— Adventures and Recollections • Bill o'th' Hoylus End

... "but the ladies are all upon the green—a crowd of fair competitors; but I'd bet a thousand pounds upon your ladyship's arrows. Make way there—make way," cried the man of gallantry, in an imperious tone, to some poor people, who crowded round the ...
— Tales And Novels, Volume 1 • Maria Edgeworth

... and suffer no penalty in consequence. It is a call to us, but not a command. It seeks for love in us, and love can never be had by compulsion. Compulsion is not indeed the final appeal to man, but joy is. Any joy is everywhere; it is in the earth's green covering of grass; in the blue serenity of the sky; in the reckless exuberance of spring; in the severe abstinence of grey winter; in the living flesh that animates our bodily frame; in the perfect poise ...
— Sadhana - The Realisation of Life • Rabindranath Tagore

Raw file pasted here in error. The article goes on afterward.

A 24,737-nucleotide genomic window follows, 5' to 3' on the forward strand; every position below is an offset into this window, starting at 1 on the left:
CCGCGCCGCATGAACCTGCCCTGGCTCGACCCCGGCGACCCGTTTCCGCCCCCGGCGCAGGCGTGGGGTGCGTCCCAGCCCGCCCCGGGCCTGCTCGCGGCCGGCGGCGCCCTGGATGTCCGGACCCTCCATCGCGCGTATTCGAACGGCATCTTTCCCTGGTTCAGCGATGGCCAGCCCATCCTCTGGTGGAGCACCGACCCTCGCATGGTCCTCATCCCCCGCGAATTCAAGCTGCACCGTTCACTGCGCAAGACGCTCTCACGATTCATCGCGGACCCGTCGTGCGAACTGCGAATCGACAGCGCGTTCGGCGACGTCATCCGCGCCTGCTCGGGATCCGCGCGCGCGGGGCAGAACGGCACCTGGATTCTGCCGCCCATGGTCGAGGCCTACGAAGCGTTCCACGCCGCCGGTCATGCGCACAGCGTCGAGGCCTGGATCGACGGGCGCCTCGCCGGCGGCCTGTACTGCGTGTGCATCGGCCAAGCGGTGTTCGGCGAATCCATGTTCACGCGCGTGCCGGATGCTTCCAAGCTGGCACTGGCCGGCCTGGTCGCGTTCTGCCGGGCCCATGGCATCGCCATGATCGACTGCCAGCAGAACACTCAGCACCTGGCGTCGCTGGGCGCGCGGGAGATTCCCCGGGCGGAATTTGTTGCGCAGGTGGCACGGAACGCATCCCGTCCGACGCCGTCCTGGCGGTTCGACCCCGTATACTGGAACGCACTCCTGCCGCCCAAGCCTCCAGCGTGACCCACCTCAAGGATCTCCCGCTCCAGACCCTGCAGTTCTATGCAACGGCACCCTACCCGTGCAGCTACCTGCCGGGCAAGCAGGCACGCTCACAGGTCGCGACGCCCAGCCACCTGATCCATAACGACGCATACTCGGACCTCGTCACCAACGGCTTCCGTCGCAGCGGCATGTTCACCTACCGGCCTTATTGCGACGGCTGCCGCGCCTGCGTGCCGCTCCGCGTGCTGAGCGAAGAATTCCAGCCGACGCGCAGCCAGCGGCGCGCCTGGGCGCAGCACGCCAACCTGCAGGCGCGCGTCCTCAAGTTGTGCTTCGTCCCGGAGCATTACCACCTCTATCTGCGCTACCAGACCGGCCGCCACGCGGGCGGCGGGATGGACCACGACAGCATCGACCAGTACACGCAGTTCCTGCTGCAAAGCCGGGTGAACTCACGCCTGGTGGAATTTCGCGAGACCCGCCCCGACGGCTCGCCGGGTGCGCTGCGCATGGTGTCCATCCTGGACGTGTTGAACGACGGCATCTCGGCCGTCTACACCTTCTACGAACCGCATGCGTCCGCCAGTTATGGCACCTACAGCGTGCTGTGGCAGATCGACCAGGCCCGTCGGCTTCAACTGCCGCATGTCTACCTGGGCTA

... myself close up to my interviewer, when he was re-telling the incident to a brother journalist, who was also eager to find me. "He is down there, in one of the last carriages of the train. You will know him at once; he is wearing a green Homburg hat and a red ...
— My Adventures as a Spy • Robert Baden-Powell

... the floor in his nightgown trying the rhythm of his lines by rehearsing them with loud emphasis. About a year later Washington removed to a larger house on the west side of Broadway near Bowling Green. Both buildings went down at an early date before the continual march of improvement in New York. In Washington's time Wall Street was superseding Pearl Street as the principal haunt of fashion. Here lived Alexander Hamilton and other New Yorkers prominent in their day; here were fashionable boarding-houses ...
— Washington and His Colleagues • Henry Jones Ford

... examination upon the subject. Being still a guest at Dumbleton Hall, I had to go up to London for the purpose, and Jonathan Jelf accompanied me. I found the direction of the Great East Anglian line represented by a party of some twelve or fourteen gentlemen seated in solemn conclave round a huge green-baize table, in a gloomy ...
— Little Classics, Volume 8 (of 18) - Mystery • Various